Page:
Christian group sponsors first wave of renewed Ethiopian aliya

ICEJ donates $500,000 to cover flights for Falash Mura.

Young Ethiopian Jews prepare for Passover Seder (photo credit: MIKI RAIKIN)
Young Ethiopian Jews prepare for Passover Seder
(photo credit: MIKI RAIKIN)
The International Christian Embassy Jerusalem (ICEJ) announced Wednesday that it is sponsoring the first wave of renewed Ethiopian aliya. The government reached an agreement in July to bring 9,000 Falash Mura to Israel by the end of 2020, beginning with 1,300 Ethiopians who are expected to arrive by the end of 2016. This followed a more than two-year hiatus after a declaration of the “end of Ethiopian aliya,” which left many families separated.
The ICEJ, which belongs to the evangelical denomination of Christianity, said it had handed over $500,000 to Keren Hayesod to cover the cost of flights for 523 Ethiopian Jews, as well as to sponsor flights for another 104 Jewish immigrants due to make aliya soon from France and the Ukraine.
Additionally, over the coming months ICEJ aims to raise enough funds to sponsor the entire first year of renewed Ethiopian aliyah, as well as additional monies to assist with their absorption into the country.
“Our Christian supporters have always been generous and enthusiastic in giving towards our aliya projects, especially when they take on such a humanitarian mission as this renewed Ethiopian return,” said ICEJ Executive Director Dr. Jürgen Bühler, noting that African Christians are among the generous donors supporting the initiative. “These are people who are endangered by tribal conflicts and unrest while also suffering through times of severe drought and flooding. But now they will be lifted out of difficult and impoverished conditions, and finally be reunited with their families already in Israel.”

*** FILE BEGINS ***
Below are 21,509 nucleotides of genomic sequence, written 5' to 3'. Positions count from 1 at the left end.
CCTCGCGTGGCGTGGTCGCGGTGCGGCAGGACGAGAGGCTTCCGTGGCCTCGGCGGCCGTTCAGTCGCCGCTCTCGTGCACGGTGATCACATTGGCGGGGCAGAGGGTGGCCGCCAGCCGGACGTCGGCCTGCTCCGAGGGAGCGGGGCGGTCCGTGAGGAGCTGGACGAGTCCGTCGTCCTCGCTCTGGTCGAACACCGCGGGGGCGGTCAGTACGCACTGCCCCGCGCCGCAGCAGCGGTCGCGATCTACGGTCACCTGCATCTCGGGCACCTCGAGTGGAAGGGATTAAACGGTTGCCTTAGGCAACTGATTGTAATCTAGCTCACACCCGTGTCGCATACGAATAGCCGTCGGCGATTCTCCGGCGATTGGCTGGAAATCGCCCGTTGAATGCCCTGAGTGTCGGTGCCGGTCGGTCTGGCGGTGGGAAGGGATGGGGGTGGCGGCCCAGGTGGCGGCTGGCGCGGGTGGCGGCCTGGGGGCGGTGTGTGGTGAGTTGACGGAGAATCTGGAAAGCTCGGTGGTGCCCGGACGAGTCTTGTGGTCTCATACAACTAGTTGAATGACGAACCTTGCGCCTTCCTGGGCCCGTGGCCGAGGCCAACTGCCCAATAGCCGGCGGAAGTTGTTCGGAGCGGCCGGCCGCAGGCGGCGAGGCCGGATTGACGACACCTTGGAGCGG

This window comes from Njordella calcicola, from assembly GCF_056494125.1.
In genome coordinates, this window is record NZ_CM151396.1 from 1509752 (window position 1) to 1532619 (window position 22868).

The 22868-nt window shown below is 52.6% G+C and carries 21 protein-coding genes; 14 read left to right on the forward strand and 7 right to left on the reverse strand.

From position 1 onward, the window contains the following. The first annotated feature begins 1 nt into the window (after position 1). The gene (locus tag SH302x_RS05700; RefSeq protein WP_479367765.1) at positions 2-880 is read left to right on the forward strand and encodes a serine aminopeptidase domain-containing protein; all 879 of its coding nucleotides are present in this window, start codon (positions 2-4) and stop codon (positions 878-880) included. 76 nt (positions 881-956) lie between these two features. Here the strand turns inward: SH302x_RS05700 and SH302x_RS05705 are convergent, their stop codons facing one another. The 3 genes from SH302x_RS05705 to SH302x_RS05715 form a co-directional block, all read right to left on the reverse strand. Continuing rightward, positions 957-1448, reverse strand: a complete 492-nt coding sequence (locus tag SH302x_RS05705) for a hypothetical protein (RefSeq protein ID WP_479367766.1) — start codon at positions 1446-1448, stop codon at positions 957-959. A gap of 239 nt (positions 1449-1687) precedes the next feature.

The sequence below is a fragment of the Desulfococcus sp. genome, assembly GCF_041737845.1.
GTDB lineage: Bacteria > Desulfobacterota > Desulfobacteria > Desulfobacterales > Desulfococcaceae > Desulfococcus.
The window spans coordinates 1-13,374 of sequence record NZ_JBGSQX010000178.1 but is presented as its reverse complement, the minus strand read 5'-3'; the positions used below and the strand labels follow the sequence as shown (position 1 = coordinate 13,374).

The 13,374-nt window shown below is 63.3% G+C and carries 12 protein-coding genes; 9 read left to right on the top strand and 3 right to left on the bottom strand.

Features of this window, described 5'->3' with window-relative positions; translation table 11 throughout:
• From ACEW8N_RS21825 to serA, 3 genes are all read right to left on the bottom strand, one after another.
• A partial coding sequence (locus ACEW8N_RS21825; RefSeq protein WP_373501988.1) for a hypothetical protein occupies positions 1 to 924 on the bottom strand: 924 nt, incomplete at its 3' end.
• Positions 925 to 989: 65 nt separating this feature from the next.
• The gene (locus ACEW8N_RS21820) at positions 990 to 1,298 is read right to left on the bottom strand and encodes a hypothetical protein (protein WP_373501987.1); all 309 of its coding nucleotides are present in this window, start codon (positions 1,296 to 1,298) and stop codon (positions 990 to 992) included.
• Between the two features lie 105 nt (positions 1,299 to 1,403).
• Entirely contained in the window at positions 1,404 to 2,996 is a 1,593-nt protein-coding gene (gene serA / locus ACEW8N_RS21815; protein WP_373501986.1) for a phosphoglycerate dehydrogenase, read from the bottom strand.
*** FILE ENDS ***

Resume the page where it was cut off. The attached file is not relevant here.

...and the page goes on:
The organization stresses the importance of supporting the absorption of the olim once they arrive in Israel, helping them learn the language and culture of their new country and aiding the youngsters among them to integrate into the education system.
“I always like to emphasize the challenges they will face upon arrival because of the tremendous gaps between Ethiopia and Israel – culturally, education-wise, with high-tech etc. They face some of the greatest difficulties in adapting to life here – more so than other new immigrants,” explained ICEJ Aid director Nicole Yoder.
The first Ethiopian families are expected to arrive in Israel by Sukkot, in time for the ICEJ’s annual Feast of Tabernacles celebration in mid-October. This event came under fire last year when the Israel's Chief Rabbis David Lau and Yitzhak Yosef accused the group of seeking to convert Jews to Christianity. The group has always insisted that it does not engage in any missionary activity at all and expressing disappointment at the accusation, suggested that the rabbis had been “set up.”
The organization, founded in 1980, says its goal is “To stand with Israel in support and friendship; to equip and teach the worldwide Church regarding God’s purposes with Israel and the nations of the Middle East; and to be an active voice of reconciliation between Jews, Christians and Arabs; and to support the churches and congregations of the Holy Land.”
The ICEJ has sponsored the aliya of nearly 120,000 Jewish immigrants to Israel, and assisted with the successful absorption of tens of thousands more.
Jeremy Sharon contributed to this report